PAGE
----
Did Agrippina poison the Roman Emperor Claudius? Was General George Armstrong Custer mentally sound when he ordered the 7th Cavalry to attack at the Little Big Horn River? History is full of medical mysteries. After all, everyone has to die of something. But modern medical practitioners have actually found clues to the progress of diseases that still afflict mankind today by studying ancient sources who recorded the afflictions and demise of peoples of the past.

Sunday, May 27, 2007

Beethoven: A Symphony of Illness

A 56-year-old Beethoven sought medical care after suffering chills, fever, respiratory distress, and spitting up blood. He complained of chest pain on the right side. He said he had been in good health until two weeks before when he noted a loss of appetite, diarrhea, weight loss, increased thirst, and a swelling of his feet and abdomen. He admits he had been working in the cold at his brother's country home dressed in only flimsy clothing and returned in an open-air cart.

In addition to suffering from progressive deafness that began in his early twenties, the patient suffered recurrent bouts of depression, social isolation and personal neglect. He also began suffering from abdominal pain that he relieved with alcohol. The patient had survived smallpox as a child as well as typhus or typhoid fever. He subsequently claimed to have intermittent winter attacks of "asthma" since the age of 17. In his late forties he noted the onset of chronic headaches and recurrent joint pains which were thought to be rheumatism or gout. At age 51 he suffered an episode of jaundice that lasted six weeks. He also developed a painful eye affliction that was resolved after nine months of patching and noted that he experienced increasing swelling of the lower extremities accompanied by intermitten bouts of nosebleeds, vomiting blood, and coughing or spitting of blood.

Physical examination revealed a stocky, powerfully built but somewhat emaciated man of swarthy complexion. His face was flushed and prominently pockmarked. His lips were thin and parched, his tongue dry and coated. The skin was hot, flushed , and dry and showed evidence of hair loss.

What was the instrument of the famous composer's death?

Did the Roman Emperor Claudius die of poison mushrooms or marital treachery?

Tiberius Claudius Drusus Nero Germanicus was 64 years old when, following a banquet where he consumed a large quantity of food and wine, he lost consciousness. On regaining consciousness, he complained of severe abdominal pain. However, he vomited and said he then felt somewhat better.

He ate and drank in excess regularly, rarely leaving his dining room until he was "stuffed and soaked". This caused him to gain considerable weight in later years and produced heartburn so severe that it is reported that he contemplated suicide as his only means of relief. Born prematurely after only 7 months of gestation, he suffered from a succession of disorders including milk allergy, malaria, measles, deafness, and colitis. He suffered from weakness in both legs to the extent that he noticeably limped and could not walk more than a short distance without assistance. He had longstanding tics and jerks of his head and hands, as well as a stammer and drooling, which were most pronounced when he was excited. He was also prone to fits of inappropriate laughter.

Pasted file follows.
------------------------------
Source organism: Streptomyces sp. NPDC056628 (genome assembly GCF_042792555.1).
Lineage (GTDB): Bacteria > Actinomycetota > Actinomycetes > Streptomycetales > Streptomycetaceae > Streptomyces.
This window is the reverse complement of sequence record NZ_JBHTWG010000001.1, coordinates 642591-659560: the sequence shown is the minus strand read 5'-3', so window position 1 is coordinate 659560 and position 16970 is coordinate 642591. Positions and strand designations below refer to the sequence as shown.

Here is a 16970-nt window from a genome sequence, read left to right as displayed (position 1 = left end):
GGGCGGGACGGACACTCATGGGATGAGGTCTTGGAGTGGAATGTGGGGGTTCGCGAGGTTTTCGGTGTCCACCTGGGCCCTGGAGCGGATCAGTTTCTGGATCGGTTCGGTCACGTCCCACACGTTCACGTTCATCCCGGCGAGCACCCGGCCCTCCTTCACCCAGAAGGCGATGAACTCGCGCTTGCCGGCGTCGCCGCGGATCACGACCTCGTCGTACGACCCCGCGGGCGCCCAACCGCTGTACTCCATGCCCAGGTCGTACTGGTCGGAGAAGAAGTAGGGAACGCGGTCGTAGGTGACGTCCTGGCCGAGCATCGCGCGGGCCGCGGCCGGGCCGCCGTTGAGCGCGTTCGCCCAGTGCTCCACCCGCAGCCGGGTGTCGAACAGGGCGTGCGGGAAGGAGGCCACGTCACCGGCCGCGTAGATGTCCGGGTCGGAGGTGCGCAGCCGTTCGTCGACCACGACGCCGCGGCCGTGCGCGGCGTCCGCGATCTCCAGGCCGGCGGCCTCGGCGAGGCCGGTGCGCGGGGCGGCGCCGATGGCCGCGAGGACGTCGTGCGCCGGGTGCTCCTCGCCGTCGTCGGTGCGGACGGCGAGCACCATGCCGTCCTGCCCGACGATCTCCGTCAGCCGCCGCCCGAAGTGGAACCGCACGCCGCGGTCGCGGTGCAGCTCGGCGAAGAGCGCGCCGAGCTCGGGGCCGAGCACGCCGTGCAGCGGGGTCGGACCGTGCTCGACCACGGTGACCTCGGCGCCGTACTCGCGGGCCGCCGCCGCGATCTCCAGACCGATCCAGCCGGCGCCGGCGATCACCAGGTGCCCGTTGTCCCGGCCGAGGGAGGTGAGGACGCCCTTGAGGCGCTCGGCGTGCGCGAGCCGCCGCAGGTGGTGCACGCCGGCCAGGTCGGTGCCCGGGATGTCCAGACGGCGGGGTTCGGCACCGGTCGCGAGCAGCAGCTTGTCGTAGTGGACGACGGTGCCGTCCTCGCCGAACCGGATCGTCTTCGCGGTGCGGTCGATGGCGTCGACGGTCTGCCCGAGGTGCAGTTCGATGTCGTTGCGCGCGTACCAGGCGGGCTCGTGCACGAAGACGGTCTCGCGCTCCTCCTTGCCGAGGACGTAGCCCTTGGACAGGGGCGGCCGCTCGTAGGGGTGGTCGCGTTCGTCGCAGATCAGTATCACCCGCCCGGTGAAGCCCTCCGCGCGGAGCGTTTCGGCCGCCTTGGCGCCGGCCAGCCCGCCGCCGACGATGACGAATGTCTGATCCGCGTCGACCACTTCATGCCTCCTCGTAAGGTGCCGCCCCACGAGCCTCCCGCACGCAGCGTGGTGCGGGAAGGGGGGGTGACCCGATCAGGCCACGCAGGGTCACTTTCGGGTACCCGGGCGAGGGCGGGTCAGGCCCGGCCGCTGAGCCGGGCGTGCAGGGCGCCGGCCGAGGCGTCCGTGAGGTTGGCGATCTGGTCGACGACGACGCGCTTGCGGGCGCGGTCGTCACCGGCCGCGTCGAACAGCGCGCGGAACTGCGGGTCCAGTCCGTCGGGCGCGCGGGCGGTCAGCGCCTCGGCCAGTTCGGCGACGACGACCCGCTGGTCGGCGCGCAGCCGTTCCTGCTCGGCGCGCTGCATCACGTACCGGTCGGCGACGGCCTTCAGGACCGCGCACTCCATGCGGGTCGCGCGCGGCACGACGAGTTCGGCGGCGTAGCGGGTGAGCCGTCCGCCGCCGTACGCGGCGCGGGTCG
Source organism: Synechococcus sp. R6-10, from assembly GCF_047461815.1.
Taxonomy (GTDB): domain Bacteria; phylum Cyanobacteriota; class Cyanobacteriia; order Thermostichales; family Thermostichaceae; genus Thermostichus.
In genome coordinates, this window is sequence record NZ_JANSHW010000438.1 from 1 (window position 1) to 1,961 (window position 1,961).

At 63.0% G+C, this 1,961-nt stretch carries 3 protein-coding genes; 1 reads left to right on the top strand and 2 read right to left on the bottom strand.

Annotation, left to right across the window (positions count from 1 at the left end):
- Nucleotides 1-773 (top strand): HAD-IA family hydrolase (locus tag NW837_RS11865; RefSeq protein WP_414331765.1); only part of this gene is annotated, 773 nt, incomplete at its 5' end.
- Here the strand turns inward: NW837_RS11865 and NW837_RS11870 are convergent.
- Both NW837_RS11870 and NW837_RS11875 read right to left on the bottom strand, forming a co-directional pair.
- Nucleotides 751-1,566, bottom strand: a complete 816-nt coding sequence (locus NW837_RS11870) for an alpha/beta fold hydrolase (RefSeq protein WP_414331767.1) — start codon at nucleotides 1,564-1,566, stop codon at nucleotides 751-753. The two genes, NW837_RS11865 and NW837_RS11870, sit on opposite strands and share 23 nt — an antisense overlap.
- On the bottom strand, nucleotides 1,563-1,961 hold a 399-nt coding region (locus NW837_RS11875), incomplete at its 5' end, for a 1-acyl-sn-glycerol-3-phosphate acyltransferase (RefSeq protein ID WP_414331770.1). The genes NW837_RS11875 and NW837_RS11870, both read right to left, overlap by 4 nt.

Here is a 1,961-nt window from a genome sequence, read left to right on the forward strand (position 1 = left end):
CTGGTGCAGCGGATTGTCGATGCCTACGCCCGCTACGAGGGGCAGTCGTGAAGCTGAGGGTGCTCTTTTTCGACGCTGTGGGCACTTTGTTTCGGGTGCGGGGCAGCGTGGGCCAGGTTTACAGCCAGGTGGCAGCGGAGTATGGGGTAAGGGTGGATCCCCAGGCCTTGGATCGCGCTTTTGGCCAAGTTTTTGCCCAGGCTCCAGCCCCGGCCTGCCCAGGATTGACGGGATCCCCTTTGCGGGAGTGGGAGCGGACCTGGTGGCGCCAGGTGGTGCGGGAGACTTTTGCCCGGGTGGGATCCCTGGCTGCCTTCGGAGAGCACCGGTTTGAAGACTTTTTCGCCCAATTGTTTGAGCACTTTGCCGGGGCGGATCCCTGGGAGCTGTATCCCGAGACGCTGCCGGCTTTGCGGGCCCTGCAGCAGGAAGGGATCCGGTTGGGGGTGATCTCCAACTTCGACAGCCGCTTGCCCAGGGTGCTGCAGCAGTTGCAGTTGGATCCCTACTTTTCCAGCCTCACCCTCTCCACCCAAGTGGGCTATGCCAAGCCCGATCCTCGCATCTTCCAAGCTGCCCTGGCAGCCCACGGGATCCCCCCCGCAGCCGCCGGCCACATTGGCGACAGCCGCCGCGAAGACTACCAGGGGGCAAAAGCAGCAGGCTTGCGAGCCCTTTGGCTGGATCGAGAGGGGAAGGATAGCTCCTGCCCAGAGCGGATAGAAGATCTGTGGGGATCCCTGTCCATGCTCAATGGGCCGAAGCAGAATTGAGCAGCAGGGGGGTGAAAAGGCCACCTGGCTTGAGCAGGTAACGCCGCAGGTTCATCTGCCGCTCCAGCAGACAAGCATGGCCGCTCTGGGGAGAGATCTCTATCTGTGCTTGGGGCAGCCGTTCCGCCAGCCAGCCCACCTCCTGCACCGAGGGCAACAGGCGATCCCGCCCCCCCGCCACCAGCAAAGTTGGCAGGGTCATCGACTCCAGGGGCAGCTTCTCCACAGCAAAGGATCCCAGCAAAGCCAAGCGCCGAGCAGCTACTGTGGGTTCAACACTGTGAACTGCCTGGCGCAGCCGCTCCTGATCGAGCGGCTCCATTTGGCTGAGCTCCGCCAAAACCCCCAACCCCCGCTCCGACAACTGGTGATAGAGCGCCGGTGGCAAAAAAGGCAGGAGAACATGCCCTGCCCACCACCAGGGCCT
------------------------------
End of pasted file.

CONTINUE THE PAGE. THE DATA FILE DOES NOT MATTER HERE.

A physical examination revealed that his temperature was normal butt his abdomen was mildly tender throughout.

An attending physician induced additional vomiting by placing a feather in the back of the patient's throat. Shortly thereafter, the emperor became confused and exhibited signs of unremitting abdominal pain and fecal incontinence. He died 12 hours later.

Was it a case of the "cure" being worse than the disease?

Pericles: What plague killed the father of the Parthenon?

The main medical symptoms described by the Greek historian Thucydides included "heat in the head", redness, and burning in the eyes with fetid breath, sneezing, hoarseness and then coughing. The patients' skins were at first flushed and livid then later exhibited pustules and ulcers.

Thucydides reported that desperate patients racked with thirst and fever plunged into cisterns and wells seeking relief. Of the few survivors, some lost fingers and toes from peripheral gangrene, others suffered blindness, and there were also reports of survivors experiencing a complete loss of memory.

Research indicates the disease originated in Africa then spread to the Persian Empire and ultimately to a beseiged Athens via the port of Piraeus where it attacked a population of almost 400,000 condensed into 4 square miles.

What do the experts say?

Welcome to History's Medical Mysteries

With all the new web design capabilities of blogger, I have decided to move my website about history's medical mysteries to Blogspot. Hopefully, this move will make it easier to share articles I have found about medical investigations into the lives of the past - both the rich and famous as well as the average resident of historical locations around the world.